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Innovation Fact of the Week: Insufficient Infrastructure Investment Will Cost U.S. Economy $4T & 2.5M Jobs by 2025

(Ed. Note: The “Innovation Fact of the Week” appears as a regular feature in each edition of ITIF’s weekly email newsletter. Sign up today.)

Investment in U.S. infrastructure lags behind the levels necessary to maintain the country’s roads, bridges, ports, railways, and other transportation networks. As this infrastructure deteriorates, U.S. businesses face increasing transportation costs, while households face increasing water and electricity service costs. The American Society of Civil Engineers estimates that by 2025, this investment deficit, if left alone, will cost the U.S. economy $4 trillion and 2.5 million jobs.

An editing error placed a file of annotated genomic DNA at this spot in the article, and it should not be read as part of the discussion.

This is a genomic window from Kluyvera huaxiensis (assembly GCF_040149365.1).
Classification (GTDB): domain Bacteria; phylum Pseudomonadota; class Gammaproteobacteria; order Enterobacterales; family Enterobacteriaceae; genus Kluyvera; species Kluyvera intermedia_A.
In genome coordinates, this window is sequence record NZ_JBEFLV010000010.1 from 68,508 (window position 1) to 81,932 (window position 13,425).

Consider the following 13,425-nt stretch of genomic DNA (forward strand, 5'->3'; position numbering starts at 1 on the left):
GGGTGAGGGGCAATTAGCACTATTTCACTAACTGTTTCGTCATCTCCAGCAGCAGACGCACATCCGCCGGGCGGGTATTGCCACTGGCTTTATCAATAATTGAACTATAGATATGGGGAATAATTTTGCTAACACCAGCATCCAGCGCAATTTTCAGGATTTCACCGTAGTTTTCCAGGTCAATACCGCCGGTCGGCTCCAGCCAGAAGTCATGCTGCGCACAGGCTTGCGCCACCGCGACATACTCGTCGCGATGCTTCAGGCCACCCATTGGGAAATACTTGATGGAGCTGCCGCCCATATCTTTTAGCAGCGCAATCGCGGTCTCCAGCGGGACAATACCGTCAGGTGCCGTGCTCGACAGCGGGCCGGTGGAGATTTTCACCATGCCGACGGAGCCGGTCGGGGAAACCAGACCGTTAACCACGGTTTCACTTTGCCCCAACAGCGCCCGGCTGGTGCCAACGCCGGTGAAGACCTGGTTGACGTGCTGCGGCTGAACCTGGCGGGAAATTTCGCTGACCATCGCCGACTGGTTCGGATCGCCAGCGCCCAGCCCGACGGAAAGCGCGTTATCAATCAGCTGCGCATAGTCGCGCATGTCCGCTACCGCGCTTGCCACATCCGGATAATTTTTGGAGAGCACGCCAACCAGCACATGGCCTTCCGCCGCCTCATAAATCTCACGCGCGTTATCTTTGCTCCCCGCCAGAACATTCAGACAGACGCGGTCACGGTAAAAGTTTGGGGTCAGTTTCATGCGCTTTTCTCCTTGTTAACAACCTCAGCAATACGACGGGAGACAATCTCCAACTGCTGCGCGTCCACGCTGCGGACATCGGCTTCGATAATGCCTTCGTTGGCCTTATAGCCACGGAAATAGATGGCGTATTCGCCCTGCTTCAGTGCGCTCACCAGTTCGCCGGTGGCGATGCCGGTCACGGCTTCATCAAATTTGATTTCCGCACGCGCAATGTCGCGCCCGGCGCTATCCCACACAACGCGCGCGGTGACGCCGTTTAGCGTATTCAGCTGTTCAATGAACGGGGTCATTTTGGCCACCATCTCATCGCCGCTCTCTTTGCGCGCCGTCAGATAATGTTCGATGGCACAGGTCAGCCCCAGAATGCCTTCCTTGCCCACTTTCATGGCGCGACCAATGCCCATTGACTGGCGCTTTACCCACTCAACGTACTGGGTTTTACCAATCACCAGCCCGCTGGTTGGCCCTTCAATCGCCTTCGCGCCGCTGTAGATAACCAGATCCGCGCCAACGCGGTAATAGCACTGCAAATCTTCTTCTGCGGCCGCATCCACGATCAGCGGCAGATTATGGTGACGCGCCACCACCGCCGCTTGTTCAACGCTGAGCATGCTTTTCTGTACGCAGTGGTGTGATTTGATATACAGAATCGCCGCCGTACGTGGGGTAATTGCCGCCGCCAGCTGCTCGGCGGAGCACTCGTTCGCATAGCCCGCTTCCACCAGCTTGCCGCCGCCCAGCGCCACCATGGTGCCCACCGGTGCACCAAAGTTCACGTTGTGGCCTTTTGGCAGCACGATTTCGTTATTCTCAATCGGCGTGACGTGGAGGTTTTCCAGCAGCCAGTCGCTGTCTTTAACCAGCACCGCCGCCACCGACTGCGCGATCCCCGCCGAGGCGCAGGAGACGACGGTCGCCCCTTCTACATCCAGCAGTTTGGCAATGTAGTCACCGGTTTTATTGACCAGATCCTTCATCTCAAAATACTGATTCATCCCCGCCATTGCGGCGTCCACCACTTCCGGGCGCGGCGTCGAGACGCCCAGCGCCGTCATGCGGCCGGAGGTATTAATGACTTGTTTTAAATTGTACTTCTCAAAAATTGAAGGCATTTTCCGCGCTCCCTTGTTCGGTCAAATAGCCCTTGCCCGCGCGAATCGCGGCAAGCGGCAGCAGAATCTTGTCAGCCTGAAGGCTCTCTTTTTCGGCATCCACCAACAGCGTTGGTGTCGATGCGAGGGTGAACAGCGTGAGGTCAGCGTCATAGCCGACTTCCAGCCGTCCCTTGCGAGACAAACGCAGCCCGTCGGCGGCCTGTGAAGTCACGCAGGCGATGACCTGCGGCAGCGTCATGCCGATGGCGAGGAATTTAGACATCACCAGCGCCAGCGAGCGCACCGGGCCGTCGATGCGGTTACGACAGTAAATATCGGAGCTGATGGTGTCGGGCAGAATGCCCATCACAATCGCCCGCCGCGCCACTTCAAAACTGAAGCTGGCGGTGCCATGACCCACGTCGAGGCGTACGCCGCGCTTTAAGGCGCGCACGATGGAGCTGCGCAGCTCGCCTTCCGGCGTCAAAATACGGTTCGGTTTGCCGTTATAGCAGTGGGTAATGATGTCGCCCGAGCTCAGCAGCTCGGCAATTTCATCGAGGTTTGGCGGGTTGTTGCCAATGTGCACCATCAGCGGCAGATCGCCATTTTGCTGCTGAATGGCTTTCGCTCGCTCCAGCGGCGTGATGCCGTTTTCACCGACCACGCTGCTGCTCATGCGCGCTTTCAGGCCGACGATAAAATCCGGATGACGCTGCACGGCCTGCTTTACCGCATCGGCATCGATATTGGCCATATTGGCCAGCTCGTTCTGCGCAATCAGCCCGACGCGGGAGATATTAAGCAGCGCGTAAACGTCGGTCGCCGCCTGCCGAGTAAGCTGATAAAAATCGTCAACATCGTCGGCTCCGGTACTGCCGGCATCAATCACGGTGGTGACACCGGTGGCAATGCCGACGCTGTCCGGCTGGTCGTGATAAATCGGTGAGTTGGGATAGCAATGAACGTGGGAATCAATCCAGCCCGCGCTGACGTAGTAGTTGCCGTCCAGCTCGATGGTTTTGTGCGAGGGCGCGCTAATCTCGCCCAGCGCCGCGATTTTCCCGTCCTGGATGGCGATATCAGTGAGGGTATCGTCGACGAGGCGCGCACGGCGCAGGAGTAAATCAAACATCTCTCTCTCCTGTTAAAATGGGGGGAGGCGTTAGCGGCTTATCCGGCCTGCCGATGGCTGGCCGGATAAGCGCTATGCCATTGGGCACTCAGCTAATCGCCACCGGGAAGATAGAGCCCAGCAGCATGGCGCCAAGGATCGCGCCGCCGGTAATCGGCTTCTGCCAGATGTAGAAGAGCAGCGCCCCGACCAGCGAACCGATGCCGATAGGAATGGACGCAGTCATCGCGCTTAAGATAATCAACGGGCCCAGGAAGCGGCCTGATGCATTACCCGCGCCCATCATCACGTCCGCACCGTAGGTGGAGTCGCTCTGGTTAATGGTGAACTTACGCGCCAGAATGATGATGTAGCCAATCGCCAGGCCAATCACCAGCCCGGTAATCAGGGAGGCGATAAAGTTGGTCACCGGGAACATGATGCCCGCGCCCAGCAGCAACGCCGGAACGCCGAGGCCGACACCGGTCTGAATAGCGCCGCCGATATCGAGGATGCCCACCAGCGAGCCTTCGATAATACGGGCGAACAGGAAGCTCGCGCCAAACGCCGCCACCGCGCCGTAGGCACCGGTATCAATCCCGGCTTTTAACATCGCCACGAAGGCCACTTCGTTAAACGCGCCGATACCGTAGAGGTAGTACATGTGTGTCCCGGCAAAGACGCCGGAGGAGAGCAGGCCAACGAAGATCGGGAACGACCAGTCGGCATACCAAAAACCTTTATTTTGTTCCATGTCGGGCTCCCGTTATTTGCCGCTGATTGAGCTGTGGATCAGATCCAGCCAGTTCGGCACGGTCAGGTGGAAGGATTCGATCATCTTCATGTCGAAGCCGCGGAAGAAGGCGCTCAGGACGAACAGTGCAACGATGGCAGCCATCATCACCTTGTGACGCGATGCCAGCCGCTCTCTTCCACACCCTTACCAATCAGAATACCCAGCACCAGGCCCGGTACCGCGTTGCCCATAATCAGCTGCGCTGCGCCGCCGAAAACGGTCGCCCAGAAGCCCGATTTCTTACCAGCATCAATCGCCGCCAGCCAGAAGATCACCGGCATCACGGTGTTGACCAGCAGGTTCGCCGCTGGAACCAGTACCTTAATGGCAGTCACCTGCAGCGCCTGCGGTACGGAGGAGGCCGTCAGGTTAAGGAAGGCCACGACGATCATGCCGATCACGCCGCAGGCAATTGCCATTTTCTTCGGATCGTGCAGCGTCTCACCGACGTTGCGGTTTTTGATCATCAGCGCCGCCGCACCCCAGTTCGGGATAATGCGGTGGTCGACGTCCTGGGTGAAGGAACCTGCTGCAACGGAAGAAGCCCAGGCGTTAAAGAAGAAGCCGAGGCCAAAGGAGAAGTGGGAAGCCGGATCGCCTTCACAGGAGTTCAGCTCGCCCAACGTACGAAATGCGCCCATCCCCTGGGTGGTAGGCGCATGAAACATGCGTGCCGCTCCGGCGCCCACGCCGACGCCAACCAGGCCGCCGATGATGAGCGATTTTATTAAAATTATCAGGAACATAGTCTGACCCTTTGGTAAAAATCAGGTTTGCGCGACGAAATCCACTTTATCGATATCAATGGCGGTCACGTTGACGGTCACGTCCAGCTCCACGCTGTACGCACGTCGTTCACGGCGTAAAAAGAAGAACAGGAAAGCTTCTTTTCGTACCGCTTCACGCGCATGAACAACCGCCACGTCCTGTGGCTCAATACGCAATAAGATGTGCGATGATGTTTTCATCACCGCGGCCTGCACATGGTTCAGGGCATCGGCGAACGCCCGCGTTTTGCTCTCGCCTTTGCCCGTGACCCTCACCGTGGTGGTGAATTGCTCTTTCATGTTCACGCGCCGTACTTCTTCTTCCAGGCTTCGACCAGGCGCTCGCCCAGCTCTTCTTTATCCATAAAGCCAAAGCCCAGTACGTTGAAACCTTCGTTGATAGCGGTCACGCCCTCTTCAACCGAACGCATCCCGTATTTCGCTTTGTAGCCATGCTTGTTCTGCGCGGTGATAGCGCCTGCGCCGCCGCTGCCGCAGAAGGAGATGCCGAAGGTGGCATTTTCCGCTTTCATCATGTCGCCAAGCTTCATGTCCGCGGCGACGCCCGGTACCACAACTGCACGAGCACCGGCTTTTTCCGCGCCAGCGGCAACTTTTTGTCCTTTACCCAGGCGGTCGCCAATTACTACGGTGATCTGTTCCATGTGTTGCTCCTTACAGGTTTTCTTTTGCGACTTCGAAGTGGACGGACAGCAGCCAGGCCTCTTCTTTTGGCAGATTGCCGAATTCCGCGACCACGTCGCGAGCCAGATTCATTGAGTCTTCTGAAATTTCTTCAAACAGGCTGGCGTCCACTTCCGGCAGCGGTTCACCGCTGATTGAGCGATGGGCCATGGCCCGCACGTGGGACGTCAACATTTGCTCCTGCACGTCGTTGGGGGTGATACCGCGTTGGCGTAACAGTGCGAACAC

Maintaining current standards of surface transportation infrastructure will require an investment of approximately $2 trillion through 2025, of which only $941 billion has been earmarked, a 54 percent deficit. Maintaining current standards of water infrastructure (such as drinking water and sewage systems) will require an investment of $150 billion in the same period, of which only $45 billion has been earmarked, a 70 percent deficit.

For more on this issue, including other areas of the U.S. economy where investment isn’t sufficient, see ITIF’s recent report, “Restoring Investment in America’s Economy.”

Read last week’s Innovation Fact of the Week

Photo Credit: Joe Jungmann via Flickr

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